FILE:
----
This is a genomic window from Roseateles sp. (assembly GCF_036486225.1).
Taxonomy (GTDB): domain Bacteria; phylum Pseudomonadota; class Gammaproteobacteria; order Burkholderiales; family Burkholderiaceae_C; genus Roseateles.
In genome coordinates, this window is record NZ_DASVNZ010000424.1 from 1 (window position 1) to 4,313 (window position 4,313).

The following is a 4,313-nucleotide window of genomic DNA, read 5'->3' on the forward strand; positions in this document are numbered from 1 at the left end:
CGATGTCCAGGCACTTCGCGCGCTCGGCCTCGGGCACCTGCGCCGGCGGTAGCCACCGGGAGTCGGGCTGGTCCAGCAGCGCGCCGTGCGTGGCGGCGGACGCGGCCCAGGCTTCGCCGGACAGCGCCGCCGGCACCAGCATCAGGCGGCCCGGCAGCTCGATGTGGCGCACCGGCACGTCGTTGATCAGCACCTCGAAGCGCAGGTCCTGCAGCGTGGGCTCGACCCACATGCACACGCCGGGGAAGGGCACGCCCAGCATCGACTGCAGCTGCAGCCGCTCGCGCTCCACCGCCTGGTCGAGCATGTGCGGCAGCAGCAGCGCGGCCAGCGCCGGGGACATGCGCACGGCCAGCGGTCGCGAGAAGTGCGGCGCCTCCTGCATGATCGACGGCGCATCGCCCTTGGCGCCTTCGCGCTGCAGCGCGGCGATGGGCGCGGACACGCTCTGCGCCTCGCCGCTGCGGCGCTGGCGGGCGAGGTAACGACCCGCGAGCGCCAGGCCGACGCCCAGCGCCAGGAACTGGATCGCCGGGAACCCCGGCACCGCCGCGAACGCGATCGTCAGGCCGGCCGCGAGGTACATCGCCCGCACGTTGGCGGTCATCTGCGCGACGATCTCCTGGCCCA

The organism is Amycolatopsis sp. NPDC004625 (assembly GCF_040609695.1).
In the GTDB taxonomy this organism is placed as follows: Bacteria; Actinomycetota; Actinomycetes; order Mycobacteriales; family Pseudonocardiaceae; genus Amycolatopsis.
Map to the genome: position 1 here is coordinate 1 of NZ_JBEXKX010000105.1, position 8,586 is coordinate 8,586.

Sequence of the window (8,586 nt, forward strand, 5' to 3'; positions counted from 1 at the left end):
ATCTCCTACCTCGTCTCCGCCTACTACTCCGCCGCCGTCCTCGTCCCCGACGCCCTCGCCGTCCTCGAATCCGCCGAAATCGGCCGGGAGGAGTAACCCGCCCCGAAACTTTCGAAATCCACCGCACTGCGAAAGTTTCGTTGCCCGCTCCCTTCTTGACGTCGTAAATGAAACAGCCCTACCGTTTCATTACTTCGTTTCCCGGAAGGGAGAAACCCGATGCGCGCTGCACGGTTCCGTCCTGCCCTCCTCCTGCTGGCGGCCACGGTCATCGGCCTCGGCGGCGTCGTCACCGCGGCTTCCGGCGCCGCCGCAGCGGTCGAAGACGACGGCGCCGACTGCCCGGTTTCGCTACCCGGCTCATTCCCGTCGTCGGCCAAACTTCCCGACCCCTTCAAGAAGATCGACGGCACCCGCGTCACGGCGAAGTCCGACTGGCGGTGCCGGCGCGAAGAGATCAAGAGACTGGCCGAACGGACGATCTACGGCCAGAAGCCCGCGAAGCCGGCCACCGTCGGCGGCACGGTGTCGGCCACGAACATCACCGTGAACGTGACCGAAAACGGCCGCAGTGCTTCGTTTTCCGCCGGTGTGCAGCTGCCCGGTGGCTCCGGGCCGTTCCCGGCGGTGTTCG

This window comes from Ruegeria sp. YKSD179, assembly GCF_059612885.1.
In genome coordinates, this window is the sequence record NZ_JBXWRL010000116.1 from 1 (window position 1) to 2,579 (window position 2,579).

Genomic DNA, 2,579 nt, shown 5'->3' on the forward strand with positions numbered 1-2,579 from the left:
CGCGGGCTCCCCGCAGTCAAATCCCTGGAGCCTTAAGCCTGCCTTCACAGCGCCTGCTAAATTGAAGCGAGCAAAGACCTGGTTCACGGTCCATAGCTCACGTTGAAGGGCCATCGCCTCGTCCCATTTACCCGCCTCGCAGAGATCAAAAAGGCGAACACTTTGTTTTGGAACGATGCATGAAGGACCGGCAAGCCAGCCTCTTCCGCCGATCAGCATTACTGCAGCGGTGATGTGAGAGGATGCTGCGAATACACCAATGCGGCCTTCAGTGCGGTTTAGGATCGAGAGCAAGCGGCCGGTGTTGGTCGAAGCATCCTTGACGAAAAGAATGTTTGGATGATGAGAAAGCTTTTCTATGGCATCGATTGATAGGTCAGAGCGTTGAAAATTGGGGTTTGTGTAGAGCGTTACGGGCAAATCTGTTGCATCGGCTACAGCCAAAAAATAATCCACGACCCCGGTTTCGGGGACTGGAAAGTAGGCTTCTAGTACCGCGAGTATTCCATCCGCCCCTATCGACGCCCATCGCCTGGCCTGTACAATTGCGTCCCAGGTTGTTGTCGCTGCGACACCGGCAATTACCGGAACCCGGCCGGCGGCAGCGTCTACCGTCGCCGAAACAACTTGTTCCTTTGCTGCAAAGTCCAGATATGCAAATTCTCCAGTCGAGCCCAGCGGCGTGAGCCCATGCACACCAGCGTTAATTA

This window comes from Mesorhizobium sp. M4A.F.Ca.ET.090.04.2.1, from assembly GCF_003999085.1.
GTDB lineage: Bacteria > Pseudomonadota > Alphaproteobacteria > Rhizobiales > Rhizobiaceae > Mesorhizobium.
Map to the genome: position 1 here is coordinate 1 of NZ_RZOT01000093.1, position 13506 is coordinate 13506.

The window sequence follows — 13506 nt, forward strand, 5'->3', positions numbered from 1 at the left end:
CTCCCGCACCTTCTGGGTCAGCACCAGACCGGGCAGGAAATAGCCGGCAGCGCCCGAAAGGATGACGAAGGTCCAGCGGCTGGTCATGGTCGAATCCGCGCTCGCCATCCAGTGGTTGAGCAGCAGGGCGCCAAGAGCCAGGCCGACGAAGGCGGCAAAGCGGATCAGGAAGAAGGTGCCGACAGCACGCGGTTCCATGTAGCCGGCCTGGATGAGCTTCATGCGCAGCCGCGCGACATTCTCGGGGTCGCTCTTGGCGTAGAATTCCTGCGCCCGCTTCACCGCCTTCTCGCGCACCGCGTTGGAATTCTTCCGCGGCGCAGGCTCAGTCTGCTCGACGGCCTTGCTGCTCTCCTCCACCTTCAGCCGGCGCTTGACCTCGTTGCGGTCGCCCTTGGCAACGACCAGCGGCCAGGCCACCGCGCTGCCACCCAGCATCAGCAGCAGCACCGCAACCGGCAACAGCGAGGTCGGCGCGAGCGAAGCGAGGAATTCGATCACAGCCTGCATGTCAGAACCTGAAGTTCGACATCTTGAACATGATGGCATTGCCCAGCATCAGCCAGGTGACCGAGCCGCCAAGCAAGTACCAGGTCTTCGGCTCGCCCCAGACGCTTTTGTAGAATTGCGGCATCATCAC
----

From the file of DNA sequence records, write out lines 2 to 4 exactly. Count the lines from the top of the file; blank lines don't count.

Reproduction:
Taxonomy (GTDB): domain Bacteria; phylum Pseudomonadota; class Gammaproteobacteria; order Burkholderiales; family Burkholderiaceae_C; genus Roseateles.
In genome coordinates, this window is record NZ_DASVNZ010000424.1 from 1 (window position 1) to 4,313 (window position 4,313).

The following is a 4,313-nucleotide window of genomic DNA, read 5'->3' on the forward strand; positions in this document are numbered from 1 at the left end: